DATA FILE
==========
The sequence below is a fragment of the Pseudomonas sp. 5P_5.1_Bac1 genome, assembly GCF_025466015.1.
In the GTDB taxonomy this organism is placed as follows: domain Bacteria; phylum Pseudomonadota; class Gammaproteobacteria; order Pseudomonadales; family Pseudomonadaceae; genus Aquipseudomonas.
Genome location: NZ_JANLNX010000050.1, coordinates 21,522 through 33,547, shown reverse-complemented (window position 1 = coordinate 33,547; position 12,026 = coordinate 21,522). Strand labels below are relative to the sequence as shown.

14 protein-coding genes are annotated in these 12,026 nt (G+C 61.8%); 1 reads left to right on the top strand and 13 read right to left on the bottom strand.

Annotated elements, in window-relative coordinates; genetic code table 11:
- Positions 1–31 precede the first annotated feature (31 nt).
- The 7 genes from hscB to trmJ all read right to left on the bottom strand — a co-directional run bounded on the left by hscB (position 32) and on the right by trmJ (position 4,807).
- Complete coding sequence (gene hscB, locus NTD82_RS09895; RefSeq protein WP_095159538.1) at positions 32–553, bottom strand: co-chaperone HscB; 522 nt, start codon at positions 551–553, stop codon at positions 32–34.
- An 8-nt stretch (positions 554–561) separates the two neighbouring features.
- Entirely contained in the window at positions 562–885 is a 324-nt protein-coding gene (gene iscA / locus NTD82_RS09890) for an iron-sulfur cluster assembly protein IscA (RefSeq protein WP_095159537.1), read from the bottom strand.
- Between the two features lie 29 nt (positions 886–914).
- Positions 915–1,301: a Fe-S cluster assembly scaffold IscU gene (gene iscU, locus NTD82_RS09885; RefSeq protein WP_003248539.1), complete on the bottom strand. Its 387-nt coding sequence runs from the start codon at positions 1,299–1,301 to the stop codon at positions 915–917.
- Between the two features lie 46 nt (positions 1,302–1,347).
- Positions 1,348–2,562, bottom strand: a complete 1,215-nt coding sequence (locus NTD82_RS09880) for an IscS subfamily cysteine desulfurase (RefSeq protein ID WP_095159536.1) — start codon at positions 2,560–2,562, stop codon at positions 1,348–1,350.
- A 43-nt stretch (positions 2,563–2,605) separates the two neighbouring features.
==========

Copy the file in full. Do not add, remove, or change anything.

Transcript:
The sequence below is a fragment of the Pseudomonas sp. 5P_5.1_Bac1 genome, assembly GCF_025466015.1.
In the GTDB taxonomy this organism is placed as follows: domain Bacteria; phylum Pseudomonadota; class Gammaproteobacteria; order Pseudomonadales; family Pseudomonadaceae; genus Aquipseudomonas.
Genome location: NZ_JANLNX010000050.1, coordinates 21,522 through 33,547, shown reverse-complemented (window position 1 = coordinate 33,547; position 12,026 = coordinate 21,522). Strand labels below are relative to the sequence as shown.

14 protein-coding genes are annotated in these 12,026 nt (G+C 61.8%); 1 reads left to right on the top strand and 13 read right to left on the bottom strand.

Annotated elements, in window-relative coordinates; genetic code table 11:
- Positions 1–31 precede the first annotated feature (31 nt).
- The 7 genes from hscB to trmJ all read right to left on the bottom strand — a co-directional run bounded on the left by hscB (position 32) and on the right by trmJ (position 4,807).
- Complete coding sequence (gene hscB, locus NTD82_RS09895; RefSeq protein WP_095159538.1) at positions 32–553, bottom strand: co-chaperone HscB; 522 nt, start codon at positions 551–553, stop codon at positions 32–34.
- An 8-nt stretch (positions 554–561) separates the two neighbouring features.
- Entirely contained in the window at positions 562–885 is a 324-nt protein-coding gene (gene iscA / locus NTD82_RS09890) for an iron-sulfur cluster assembly protein IscA (RefSeq protein WP_095159537.1), read from the bottom strand.
- Between the two features lie 29 nt (positions 886–914).
- Positions 915–1,301: a Fe-S cluster assembly scaffold IscU gene (gene iscU, locus NTD82_RS09885; RefSeq protein WP_003248539.1), complete on the bottom strand. Its 387-nt coding sequence runs from the start codon at positions 1,299–1,301 to the stop codon at positions 915–917.
- Between the two features lie 46 nt (positions 1,302–1,347).
- Positions 1,348–2,562, bottom strand: a complete 1,215-nt coding sequence (locus NTD82_RS09880) for an IscS subfamily cysteine desulfurase (RefSeq protein ID WP_095159536.1) — start codon at positions 2,560–2,562, stop codon at positions 1,348–1,350.
- A 43-nt stretch (positions 2,563–2,605) separates the two neighbouring features.